As we approach the beginning of a new year, we wanted to take an opportunity to look back at the year that was.

Belhaven University celebrated record enrollment, numerous awards and recognition, and several mentions in national media in 2014. Beginning tomorrow and lasting through the end of the year, we will count down the top ten stories from Belhaven in 2014.

The most liked, shared and commented items made the list. Make sure you follow Belhaven University on Facebook to share this fun look back at a great year. Also be sure to follow Belhaven on our other social media channels, including Twitter, Instagram, Linkedin, YouTube and Pinterest.

Merry Christmas and best wishes for a joyous 2015 from Belhaven University!

Belhaven Social Media

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Our faculty, staff and students had a lot of fun creating this Video Christmas Card for you. Belhaven University wishes you a Merry Christmas!

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Wrapping Up!

It’s hard to believe, but we are very close to the end of the Fall 2014 semester! For many students this is a time to celebrate, but for others it can be a time to panic.  Missing work, last minute projects, papers or presentations often bring anxiety.  If you sense anxiety or frustration when talking to your student, take this opportunity to ask some questions.

While many parents think their student might get irritated or think they are interfering, most students find some relief in being able to talk about their concerns. Even if you haven’t experienced college personally, most people have experienced the pressures of some type of deadline.  Sharing your feelings during that experience might be just what your student needs to overcome his or her own struggle.  Don’t underestimate the power of your past experience and small words of encouragement!  If your student feels frustrated or overwhelmed, ask questions that that will help him or her think through choices; time, study, social, rest, exercise and food.  If they need to seek out assistance with their academic struggles, encourage them to come see us in the Think Center…we’re here to help!


Has your student registered for the Spring semester?  Although Registration Week has passed (Oct. 27 – 31) there’s still time!  It’s important for students to register now so they are able to hold their place in a class they might need for their degree.  If they haven’t taken advantage of registration they can still set their Spring schedule by contacting their advisor and scheduling a time to meet.  If your student doesn’t know who his or her advisor is the Think Center and can assist with that information.

Important Dates!

Thanksgiving Holiday – November 26 – 28

Final Exams begin at 6:00 pm on December 3rd and end on December 9th.  If you would like to know the exam schedule, click here!

Residence Halls close at 5:00 pm on December 11, so make sure your student has their travel plans in place!

Spring classes begin on January 14th, 2015.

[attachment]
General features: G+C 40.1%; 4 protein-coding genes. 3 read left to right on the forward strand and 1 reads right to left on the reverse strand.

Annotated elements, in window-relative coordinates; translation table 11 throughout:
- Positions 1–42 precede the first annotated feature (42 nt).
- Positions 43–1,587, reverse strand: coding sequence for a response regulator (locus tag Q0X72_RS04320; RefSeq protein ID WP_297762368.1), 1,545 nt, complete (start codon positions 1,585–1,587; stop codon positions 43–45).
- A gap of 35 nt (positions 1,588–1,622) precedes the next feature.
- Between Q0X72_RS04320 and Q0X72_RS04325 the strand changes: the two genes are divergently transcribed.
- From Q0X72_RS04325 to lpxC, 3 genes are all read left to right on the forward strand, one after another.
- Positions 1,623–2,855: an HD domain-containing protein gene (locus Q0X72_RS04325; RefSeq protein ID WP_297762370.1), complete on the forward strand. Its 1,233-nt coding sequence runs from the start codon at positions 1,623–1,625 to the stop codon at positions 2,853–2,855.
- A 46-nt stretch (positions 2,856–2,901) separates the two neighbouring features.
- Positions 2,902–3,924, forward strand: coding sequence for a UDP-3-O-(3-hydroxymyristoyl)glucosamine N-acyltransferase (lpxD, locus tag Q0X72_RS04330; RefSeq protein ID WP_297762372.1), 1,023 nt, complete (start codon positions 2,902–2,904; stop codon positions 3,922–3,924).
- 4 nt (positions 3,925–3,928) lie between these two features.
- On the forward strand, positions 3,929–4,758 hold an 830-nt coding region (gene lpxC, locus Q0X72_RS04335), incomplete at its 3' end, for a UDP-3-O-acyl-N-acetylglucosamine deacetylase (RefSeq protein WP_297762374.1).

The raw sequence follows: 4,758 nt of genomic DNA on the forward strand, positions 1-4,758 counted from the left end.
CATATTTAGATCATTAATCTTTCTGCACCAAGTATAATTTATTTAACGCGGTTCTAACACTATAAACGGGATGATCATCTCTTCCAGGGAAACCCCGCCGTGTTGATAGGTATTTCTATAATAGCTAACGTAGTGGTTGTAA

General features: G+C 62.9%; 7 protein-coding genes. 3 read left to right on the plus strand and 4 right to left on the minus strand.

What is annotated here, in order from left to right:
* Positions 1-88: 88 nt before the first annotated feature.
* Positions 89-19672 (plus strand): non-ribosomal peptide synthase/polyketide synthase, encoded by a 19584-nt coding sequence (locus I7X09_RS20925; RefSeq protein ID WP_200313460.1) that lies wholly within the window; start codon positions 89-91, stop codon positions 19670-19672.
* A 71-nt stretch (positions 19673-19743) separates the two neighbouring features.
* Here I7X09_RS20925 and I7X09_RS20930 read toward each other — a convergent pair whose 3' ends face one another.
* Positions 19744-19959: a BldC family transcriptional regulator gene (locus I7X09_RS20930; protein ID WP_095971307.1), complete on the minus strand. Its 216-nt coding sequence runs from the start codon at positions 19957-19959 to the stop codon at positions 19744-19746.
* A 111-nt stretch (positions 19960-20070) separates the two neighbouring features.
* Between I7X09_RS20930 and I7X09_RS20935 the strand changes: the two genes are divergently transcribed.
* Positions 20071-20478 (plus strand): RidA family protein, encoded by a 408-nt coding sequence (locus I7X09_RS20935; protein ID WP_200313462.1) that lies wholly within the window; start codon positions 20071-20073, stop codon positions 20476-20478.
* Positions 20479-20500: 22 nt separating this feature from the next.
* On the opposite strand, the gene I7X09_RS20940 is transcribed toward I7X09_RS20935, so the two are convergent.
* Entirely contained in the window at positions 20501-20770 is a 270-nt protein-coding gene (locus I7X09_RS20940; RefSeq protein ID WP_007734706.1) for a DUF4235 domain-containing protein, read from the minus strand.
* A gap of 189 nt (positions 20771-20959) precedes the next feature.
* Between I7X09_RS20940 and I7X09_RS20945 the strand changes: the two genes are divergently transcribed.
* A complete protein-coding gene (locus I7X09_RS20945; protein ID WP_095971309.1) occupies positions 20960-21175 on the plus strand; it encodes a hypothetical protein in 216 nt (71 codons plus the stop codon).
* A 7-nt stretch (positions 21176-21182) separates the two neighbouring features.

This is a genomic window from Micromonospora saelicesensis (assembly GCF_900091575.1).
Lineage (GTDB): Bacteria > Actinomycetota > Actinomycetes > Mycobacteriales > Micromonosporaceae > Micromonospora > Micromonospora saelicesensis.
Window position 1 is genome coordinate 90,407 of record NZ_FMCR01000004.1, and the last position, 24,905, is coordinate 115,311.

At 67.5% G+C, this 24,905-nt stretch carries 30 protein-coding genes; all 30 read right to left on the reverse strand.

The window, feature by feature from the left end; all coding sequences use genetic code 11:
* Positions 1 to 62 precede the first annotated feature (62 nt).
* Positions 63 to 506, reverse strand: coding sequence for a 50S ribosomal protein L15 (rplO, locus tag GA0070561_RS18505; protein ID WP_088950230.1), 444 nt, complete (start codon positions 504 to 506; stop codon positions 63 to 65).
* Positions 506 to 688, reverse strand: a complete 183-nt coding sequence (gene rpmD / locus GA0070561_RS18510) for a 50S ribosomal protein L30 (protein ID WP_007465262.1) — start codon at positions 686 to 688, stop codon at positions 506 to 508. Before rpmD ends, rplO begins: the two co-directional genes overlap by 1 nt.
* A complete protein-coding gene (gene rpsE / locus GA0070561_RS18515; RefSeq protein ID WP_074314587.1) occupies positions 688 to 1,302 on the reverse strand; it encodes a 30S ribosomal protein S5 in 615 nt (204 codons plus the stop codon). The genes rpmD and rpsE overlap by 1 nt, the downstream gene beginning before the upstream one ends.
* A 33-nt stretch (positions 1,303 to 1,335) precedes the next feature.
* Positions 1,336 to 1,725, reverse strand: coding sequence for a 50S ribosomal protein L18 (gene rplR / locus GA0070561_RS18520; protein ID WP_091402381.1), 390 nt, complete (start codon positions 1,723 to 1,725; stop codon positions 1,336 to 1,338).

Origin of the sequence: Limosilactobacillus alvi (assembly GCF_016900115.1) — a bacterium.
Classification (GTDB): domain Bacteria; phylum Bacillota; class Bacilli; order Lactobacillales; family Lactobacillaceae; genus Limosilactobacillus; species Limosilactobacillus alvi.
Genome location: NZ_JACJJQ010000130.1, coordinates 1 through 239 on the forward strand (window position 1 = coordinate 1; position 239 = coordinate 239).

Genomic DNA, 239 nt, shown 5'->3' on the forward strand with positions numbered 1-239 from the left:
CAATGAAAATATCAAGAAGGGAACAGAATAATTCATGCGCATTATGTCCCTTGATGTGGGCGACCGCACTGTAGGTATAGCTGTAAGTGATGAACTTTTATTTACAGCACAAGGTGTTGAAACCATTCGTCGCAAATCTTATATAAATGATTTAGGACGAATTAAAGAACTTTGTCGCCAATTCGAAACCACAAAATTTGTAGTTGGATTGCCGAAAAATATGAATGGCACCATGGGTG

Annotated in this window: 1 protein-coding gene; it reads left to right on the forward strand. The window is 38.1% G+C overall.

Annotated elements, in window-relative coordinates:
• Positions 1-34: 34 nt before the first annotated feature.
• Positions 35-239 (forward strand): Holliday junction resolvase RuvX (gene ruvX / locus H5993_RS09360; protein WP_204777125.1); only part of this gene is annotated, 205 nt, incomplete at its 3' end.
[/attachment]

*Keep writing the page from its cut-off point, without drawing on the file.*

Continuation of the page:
Upcoming Events

November 20 & 21, 2014
8th Annual Evening Of One-Acts

A Project Of The Production Supervision and Directing Classes.
Blackbox Theatre – Admission is free, no reserved seating. Doors open at 7 pm.

November 20 & 21, 2014
DOXA Dance Concert

Bitsy Irby Visual Arts and Dance Center Studio Theatre – General Admission $2, Complimentary admission for Belhaven Faculty/Staff/Students and immediate families. Doors open at 7 pm.

November 22, 2014
Choral/Vocal Arts Concert: Gloria in Excelsis! A Christmas Celebration

Saturday, 7:30 pm, Concert Hall – Complimentary admission. Doors open at 7:00 pm.

November 24, 2014
Best of Belhaven I

Monday, 7:30 pm, Concert Hall – Complimentary admission. Doors open at 7 pm.

December 1, 2014
Improv Jam

Monday, 7:00 pm, Bitsy Irby Visual Arts and Dance Center Studio Theatre

December 5 & 6, 2014
Hubert_Worley The 82nd Annual Singing Christmas Tree
Belhaven Bowl
The Belhaven University Singing Christmas Tree is the oldest outdoor singing Christmas tree tradition in America.  Dr. Christopher Shelt conducts the singing forces made up of the 70 Belhaven Choral Arts singers along with 60 additional students, faculty, and staff.  That is 130 voices joining forces to wish you and your family a Merry Christmas! Complimentary admission.


blazers logo




11/25/2014 Men’s Basketball vs Mississippi College Jackson, Miss. 7:00 PM
11/28/2014 Women’s Basketball vs Brewton-Parker College Jackson, Miss. 5:30 PM
11/28/2014 Men’s Basketball vs Brewton-Parker College Jackson, Miss. 7:30 PM
11/29/2014 Women’s Basketball vs Middle Georgia College Jackson, Miss. 3:00 PM
11/29/2014 Men’s Basketball vs Middle Georgia College Jackson, Miss. 5:00 PM
12/6/2014 Women’s Basketball vs Concordia College Jackson, Miss. 2:00 PM

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Questions Jesus Asked:  “If you love only those who love you what credit is that to you?  Luke 6:32
Dr. Roger Parrott

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Fall belhaven

Fall Break is just around the corner!  It’s always good when students can take a couple of days and decompress from the daily grind of classes, which is why Belhaven offers a Fall Break for our students.  The dates for Fall Break this year is next Monday and Tuesday, October 13 and 14th and classes will start back up at 8 am on Wednesday, October 15.  It’s important for students to take that time and visit with family or friends or just to get away from campus so they can experience a refreshment and revitalization of both mind and spirit.  Of course, it’s always a good thing to take a break after working hard to do well on their midterm exams!

If you are interested in knowing what your student’s midterm grades are,  plan on talking with them after October 16th.  Midterm grades will be posted by October 16th and students will have access to those grades on Blazenet under their grade report.  Midterm grades are oftentimes a good indication of how students will finish the semester so if your student is doing well, they should finish strong.  Of course the opposite can be true as well; if they aren’t doing well at midterms, then they might not finish as strong as they hoped.  The good news is that midterms can serve as a “wake-up” moment for students and they CAN change the outcome.  It might be a challenge, but it’s a challenge they can overcome with commitment, dedication, and a lot of focus and hard work.  If your student isn’t doing as well at midterms, encourage them to think through their choices, their study habits and their responsibilities to extra-curricular activities.  Hopefully you can help them determine what steps to take to finish strong!  They can also come see one of us in the Think Center and we’ll be happy to help them think things through and come up with a good plan.